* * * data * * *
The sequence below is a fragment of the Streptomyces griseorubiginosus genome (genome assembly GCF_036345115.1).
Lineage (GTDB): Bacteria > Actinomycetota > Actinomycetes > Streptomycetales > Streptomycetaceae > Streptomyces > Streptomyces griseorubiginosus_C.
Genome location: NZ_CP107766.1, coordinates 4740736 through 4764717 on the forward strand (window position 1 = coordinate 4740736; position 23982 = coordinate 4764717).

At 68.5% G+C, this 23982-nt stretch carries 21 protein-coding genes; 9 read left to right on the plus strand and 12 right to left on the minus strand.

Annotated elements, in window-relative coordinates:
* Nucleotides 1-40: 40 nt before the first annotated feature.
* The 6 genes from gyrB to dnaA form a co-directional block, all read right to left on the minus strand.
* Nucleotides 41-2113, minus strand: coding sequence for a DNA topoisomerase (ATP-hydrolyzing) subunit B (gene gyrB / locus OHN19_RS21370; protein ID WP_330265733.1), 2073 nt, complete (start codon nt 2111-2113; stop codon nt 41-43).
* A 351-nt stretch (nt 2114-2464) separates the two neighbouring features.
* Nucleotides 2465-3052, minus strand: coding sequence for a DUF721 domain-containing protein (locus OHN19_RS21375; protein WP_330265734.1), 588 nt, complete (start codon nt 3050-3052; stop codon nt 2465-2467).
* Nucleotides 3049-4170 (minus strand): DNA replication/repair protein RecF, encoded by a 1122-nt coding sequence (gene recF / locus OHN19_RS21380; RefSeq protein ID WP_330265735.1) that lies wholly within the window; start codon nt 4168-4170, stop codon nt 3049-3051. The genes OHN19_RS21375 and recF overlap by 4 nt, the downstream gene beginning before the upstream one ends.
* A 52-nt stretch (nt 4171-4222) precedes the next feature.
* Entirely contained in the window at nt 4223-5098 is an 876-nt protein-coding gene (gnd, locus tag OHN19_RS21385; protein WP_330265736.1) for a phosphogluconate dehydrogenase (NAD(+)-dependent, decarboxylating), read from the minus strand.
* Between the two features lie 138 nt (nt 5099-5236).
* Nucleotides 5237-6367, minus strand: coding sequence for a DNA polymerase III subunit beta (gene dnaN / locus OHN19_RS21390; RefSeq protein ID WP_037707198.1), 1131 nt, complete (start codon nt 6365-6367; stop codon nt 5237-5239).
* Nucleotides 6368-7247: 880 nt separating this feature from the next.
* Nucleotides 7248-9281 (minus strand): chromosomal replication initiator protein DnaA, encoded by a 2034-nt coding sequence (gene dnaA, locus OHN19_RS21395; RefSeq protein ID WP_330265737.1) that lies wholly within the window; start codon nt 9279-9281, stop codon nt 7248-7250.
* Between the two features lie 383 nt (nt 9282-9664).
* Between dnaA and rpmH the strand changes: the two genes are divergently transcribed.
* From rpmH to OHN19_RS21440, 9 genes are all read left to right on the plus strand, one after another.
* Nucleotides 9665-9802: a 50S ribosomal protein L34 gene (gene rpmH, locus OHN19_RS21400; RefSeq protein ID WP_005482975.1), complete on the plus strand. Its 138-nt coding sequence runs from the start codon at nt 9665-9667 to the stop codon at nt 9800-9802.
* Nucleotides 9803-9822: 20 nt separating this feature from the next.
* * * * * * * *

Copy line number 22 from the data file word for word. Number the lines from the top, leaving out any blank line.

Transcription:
* Nucleotides 9803-9822: 20 nt separating this feature from the next.